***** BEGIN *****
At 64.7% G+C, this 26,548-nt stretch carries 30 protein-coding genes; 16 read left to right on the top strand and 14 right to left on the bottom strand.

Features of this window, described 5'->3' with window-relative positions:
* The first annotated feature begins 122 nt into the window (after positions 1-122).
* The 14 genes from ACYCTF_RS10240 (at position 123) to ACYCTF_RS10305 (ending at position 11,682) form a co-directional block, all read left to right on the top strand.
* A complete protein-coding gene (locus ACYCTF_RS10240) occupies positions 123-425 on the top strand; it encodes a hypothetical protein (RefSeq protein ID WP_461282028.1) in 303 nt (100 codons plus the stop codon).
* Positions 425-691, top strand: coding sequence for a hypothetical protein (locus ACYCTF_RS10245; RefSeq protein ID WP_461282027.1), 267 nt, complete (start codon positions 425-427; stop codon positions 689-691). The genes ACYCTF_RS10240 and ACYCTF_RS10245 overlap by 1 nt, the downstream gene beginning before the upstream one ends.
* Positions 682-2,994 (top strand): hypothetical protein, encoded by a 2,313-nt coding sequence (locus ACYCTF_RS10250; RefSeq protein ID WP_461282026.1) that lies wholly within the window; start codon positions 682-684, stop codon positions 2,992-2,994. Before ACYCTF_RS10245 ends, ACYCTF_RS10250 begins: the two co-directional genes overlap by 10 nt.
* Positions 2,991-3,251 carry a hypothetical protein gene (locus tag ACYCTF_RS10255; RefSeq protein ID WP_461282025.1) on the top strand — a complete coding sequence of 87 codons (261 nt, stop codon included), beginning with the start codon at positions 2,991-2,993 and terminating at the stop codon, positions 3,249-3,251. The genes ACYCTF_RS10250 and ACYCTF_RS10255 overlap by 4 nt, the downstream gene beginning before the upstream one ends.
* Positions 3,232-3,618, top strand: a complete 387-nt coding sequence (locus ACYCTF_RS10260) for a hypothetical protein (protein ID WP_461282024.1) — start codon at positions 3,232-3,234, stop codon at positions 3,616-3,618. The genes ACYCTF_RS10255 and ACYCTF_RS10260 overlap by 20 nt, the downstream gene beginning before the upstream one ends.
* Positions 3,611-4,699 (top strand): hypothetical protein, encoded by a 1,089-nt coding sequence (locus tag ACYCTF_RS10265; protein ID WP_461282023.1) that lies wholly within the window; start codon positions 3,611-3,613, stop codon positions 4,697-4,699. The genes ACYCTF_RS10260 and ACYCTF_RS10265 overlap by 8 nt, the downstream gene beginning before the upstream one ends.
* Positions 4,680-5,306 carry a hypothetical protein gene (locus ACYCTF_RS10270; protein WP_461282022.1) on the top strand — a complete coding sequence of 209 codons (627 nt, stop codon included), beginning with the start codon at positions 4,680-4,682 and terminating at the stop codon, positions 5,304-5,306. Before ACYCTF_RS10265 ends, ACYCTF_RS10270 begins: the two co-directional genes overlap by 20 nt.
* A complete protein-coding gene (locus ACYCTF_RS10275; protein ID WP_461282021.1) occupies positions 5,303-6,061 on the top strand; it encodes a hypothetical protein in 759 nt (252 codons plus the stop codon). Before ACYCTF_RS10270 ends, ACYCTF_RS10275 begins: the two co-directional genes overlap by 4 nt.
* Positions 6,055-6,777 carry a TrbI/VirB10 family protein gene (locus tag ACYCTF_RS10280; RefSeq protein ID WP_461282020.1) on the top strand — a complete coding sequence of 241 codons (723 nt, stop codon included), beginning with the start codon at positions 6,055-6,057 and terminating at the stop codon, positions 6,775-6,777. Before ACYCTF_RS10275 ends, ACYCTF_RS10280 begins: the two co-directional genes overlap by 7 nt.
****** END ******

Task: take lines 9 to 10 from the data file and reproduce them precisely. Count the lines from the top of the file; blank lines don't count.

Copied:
* Positions 3,232-3,618, top strand: a complete 387-nt coding sequence (locus ACYCTF_RS10260) for a hypothetical protein (protein ID WP_461282024.1) — start codon at positions 3,232-3,234, stop codon at positions 3,616-3,618. The genes ACYCTF_RS10255 and ACYCTF_RS10260 overlap by 20 nt, the downstream gene beginning before the upstream one ends.
* Positions 3,611-4,699 (top strand): hypothetical protein, encoded by a 1,089-nt coding sequence (locus tag ACYCTF_RS10265; protein ID WP_461282023.1) that lies wholly within the window; start codon positions 3,611-3,613, stop codon positions 4,697-4,699. The genes ACYCTF_RS10260 and ACYCTF_RS10265 overlap by 8 nt, the downstream gene beginning before the upstream one ends.